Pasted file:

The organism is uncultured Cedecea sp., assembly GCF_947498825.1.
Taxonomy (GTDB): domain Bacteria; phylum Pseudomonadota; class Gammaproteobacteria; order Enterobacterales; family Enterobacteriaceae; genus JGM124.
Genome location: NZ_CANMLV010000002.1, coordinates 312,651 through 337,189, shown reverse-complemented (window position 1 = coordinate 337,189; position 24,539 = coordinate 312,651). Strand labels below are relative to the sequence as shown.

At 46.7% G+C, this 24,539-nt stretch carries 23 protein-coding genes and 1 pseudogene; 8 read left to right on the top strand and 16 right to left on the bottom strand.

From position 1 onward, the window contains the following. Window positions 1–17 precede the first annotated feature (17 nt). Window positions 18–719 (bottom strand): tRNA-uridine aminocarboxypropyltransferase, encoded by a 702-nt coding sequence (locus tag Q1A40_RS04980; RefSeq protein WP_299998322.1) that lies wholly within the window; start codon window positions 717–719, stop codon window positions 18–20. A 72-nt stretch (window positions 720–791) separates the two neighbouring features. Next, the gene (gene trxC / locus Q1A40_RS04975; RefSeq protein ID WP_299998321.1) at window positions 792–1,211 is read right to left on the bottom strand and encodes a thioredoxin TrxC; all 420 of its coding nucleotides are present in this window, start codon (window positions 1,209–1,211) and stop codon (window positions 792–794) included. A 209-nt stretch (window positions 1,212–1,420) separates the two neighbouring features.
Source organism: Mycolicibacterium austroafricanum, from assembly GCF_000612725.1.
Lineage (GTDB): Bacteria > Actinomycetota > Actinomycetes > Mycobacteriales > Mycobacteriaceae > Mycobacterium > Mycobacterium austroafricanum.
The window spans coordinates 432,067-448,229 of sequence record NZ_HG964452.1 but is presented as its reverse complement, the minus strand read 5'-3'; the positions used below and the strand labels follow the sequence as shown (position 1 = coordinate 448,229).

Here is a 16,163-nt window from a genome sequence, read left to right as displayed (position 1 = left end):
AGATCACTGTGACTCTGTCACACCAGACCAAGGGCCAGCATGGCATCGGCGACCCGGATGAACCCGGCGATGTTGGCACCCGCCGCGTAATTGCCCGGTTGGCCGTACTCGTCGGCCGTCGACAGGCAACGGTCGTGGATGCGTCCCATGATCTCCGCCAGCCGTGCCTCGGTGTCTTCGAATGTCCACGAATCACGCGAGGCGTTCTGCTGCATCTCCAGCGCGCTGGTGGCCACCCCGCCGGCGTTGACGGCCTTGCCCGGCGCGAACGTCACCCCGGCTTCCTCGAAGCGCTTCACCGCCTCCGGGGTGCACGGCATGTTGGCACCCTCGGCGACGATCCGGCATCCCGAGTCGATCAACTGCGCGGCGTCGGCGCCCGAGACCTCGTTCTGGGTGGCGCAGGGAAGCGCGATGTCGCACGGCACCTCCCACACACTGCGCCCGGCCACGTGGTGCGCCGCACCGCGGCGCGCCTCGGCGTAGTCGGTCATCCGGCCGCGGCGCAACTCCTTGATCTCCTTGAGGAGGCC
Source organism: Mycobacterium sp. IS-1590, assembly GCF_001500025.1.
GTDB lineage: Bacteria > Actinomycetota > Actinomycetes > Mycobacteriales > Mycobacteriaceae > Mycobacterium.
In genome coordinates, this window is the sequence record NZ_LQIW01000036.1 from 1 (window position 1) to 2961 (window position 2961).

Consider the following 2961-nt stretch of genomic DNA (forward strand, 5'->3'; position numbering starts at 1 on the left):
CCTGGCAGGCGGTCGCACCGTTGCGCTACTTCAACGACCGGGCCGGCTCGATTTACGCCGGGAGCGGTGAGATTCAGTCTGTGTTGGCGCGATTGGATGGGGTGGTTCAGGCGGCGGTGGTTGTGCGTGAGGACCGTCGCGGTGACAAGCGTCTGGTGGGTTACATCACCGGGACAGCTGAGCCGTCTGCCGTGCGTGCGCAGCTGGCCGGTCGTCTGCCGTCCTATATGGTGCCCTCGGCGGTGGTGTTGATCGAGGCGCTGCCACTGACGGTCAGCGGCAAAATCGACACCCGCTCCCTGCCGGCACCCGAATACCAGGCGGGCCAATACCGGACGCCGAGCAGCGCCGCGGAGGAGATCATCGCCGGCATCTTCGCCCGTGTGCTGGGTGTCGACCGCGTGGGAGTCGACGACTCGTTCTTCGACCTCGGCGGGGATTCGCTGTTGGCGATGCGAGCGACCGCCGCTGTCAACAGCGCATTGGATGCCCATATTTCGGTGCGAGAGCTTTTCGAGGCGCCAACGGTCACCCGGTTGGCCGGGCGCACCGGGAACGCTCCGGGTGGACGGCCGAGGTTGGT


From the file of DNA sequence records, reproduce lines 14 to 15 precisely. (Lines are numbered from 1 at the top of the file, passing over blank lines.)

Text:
Consider the following 2961-nt stretch of genomic DNA (forward strand, 5'->3'; position numbering starts at 1 on the left):
CCTGGCAGGCGGTCGCACCGTTGCGCTACTTCAACGACCGGGCCGGCTCGATTTACGCCGGGAGCGGTGAGATTCAGTCTGTGTTGGCGCGATTGGATGGGGTGGTTCAGGCGGCGGTGGTTGTGCGTGAGGACCGTCGCGGTGACAAGCGTCTGGTGGGTTACATCACCGGGACAGCTGAGCCGTCTGCCGTGCGTGCGCAGCTGGCCGGTCGTCTGCCGTCCTATATGGTGCCCTCGGCGGTGGTGTTGATCGAGGCGCTGCCACTGACGGTCAGCGGCAAAATCGACACCCGCTCCCTGCCGGCACCCGAATACCAGGCGGGCCAATACCGGACGCCGAGCAGCGCCGCGGAGGAGATCATCGCCGGCATCTTCGCCCGTGTGCTGGGTGTCGACCGCGTGGGAGTCGACGACTCGTTCTTCGACCTCGGCGGGGATTCGCTGTTGGCGATGCGAGCGACCGCCGCTGTCAACAGCGCATTGGATGCCCATATTTCGGTGCGAGAGCTTTTCGAGGCGCCAACGGTCACCCGGTTGGCCGGGCGCACCGGGAACGCTCCGGGTGGACGGCCGAGGTTGGT